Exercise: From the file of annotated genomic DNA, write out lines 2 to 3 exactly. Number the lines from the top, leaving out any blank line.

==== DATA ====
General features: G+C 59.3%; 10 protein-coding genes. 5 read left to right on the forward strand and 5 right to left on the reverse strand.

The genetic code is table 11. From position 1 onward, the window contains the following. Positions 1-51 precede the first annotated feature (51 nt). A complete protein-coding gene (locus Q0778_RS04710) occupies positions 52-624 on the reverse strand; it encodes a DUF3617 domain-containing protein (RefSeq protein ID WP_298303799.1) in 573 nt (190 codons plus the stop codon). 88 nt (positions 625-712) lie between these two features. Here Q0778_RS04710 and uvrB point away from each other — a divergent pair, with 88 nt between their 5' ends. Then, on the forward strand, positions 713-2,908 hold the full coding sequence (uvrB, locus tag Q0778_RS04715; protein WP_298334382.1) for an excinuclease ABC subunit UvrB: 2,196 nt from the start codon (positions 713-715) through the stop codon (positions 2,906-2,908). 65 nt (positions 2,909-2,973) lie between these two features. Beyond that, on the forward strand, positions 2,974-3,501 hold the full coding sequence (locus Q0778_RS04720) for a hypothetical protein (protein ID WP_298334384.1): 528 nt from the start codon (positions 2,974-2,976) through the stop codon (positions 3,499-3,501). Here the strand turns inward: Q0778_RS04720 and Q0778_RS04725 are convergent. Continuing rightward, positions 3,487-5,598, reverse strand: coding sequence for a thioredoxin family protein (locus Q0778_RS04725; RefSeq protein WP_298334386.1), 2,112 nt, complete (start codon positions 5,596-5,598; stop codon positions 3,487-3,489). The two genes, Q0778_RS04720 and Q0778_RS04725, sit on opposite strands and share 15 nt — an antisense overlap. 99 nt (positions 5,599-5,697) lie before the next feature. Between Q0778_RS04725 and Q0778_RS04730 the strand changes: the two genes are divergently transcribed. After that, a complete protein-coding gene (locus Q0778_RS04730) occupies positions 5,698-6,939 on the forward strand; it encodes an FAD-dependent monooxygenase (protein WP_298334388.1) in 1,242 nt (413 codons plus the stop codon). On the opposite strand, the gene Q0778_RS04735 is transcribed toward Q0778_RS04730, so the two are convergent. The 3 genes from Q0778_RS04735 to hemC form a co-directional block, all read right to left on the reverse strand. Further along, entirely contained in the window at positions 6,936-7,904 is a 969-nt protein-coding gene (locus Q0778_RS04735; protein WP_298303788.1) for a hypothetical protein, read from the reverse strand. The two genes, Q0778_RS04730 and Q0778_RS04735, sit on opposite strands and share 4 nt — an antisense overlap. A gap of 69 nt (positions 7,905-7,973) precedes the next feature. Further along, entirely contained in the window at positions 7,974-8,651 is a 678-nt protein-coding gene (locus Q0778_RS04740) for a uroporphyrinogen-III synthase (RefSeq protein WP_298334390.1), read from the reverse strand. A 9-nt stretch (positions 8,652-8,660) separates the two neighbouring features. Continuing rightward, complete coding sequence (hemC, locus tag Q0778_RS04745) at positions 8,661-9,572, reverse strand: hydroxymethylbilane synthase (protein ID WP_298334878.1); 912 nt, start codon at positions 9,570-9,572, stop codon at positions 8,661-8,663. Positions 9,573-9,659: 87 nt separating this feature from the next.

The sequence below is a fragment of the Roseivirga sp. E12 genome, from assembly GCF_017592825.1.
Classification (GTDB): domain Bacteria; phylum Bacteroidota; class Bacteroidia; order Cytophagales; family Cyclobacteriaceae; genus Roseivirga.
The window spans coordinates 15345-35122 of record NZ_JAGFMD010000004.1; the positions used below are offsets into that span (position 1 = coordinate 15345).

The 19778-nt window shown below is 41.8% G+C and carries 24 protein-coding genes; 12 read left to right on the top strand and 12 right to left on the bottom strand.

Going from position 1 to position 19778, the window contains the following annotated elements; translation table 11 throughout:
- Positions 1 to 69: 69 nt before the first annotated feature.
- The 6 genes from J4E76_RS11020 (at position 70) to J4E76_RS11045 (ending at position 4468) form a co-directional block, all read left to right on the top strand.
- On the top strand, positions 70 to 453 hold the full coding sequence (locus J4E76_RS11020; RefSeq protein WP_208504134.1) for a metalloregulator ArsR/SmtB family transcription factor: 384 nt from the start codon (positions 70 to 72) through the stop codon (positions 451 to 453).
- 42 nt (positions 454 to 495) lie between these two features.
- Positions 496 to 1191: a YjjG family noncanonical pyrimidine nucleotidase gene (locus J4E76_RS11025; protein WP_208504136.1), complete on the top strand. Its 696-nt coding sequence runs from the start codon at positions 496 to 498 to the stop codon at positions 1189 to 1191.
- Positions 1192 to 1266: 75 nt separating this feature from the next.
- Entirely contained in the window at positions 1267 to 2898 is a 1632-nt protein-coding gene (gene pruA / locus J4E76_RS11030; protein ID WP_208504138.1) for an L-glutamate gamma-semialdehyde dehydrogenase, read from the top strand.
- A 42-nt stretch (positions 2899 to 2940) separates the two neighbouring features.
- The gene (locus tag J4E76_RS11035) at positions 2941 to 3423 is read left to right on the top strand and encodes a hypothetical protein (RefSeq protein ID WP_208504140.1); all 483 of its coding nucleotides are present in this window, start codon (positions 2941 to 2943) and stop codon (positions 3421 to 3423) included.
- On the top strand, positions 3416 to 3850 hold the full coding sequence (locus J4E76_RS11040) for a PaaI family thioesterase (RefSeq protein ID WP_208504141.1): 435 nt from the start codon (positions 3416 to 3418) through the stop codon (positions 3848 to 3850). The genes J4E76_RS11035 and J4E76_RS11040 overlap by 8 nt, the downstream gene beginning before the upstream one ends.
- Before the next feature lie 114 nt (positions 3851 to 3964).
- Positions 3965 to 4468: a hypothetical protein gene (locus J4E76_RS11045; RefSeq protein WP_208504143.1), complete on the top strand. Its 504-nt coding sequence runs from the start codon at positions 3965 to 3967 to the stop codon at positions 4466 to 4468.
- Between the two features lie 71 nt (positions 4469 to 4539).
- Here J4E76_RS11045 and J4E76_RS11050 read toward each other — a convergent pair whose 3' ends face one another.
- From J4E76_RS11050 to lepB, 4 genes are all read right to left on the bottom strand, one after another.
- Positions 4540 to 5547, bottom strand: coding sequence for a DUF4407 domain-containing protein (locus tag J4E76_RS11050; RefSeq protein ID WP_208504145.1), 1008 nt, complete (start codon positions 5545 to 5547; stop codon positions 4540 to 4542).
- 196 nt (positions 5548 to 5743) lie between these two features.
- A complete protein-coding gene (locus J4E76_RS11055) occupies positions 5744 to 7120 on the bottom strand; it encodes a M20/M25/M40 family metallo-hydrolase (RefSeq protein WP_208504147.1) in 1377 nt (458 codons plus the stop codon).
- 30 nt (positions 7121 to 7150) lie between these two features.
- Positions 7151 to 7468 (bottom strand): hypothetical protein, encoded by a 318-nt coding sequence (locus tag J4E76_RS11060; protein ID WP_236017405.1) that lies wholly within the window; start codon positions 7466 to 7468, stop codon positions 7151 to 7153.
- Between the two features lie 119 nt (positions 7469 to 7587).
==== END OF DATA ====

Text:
The genetic code is table 11. From position 1 onward, the window contains the following. Positions 1-51 precede the first annotated feature (51 nt). A complete protein-coding gene (locus Q0778_RS04710) occupies positions 52-624 on the reverse strand; it encodes a DUF3617 domain-containing protein (RefSeq protein ID WP_298303799.1) in 573 nt (190 codons plus the stop codon). 88 nt (positions 625-712) lie between these two features. Here Q0778_RS04710 and uvrB point away from each other — a divergent pair, with 88 nt between their 5' ends. Then, on the forward strand, positions 713-2,908 hold the full coding sequence (uvrB, locus tag Q0778_RS04715; protein WP_298334382.1) for an excinuclease ABC subunit UvrB: 2,196 nt from the start codon (positions 713-715) through the stop codon (positions 2,906-2,908). 65 nt (positions 2,909-2,973) lie between these two features. Beyond that, on the forward strand, positions 2,974-3,501 hold the full coding sequence (locus Q0778_RS04720) for a hypothetical protein (protein ID WP_298334384.1): 528 nt from the start codon (positions 2,974-2,976) through the stop codon (positions 3,499-3,501). Here the strand turns inward: Q0778_RS04720 and Q0778_RS04725 are convergent. Continuing rightward, positions 3,487-5,598, reverse strand: coding sequence for a thioredoxin family protein (locus Q0778_RS04725; RefSeq protein WP_298334386.1), 2,112 nt, complete (start codon positions 5,596-5,598; stop codon positions 3,487-3,489). The two genes, Q0778_RS04720 and Q0778_RS04725, sit on opposite strands and share 15 nt — an antisense overlap. 99 nt (positions 5,599-5,697) lie before the next feature. Between Q0778_RS04725 and Q0778_RS04730 the strand changes: the two genes are divergently transcribed. After that, a complete protein-coding gene (locus Q0778_RS04730) occupies positions 5,698-6,939 on the forward strand; it encodes an FAD-dependent monooxygenase (protein WP_298334388.1) in 1,242 nt (413 codons plus the stop codon). On the opposite strand, the gene Q0778_RS04735 is transcribed toward Q0778_RS04730, so the two are convergent. The 3 genes from Q0778_RS04735 to hemC form a co-directional block, all read right to left on the reverse strand. Further along, entirely contained in the window at positions 6,936-7,904 is a 969-nt protein-coding gene (locus Q0778_RS04735; protein WP_298303788.1) for a hypothetical protein, read from the reverse strand. The two genes, Q0778_RS04730 and Q0778_RS04735, sit on opposite strands and share 4 nt — an antisense overlap. A gap of 69 nt (positions 7,905-7,973) precedes the next feature. Further along, entirely contained in the window at positions 7,974-8,651 is a 678-nt protein-coding gene (locus Q0778_RS04740) for a uroporphyrinogen-III synthase (RefSeq protein WP_298334390.1), read from the reverse strand. A 9-nt stretch (positions 8,652-8,660) separates the two neighbouring features. Continuing rightward, complete coding sequence (hemC, locus tag Q0778_RS04745) at positions 8,661-9,572, reverse strand: hydroxymethylbilane synthase (protein ID WP_298334878.1); 912 nt, start codon at positions 9,570-9,572, stop codon at positions 8,661-8,663. Positions 9,573-9,659: 87 nt separating this feature from the next.

The sequence below is a fragment of the Roseivirga sp. E12 genome, from assembly GCF_017592825.1.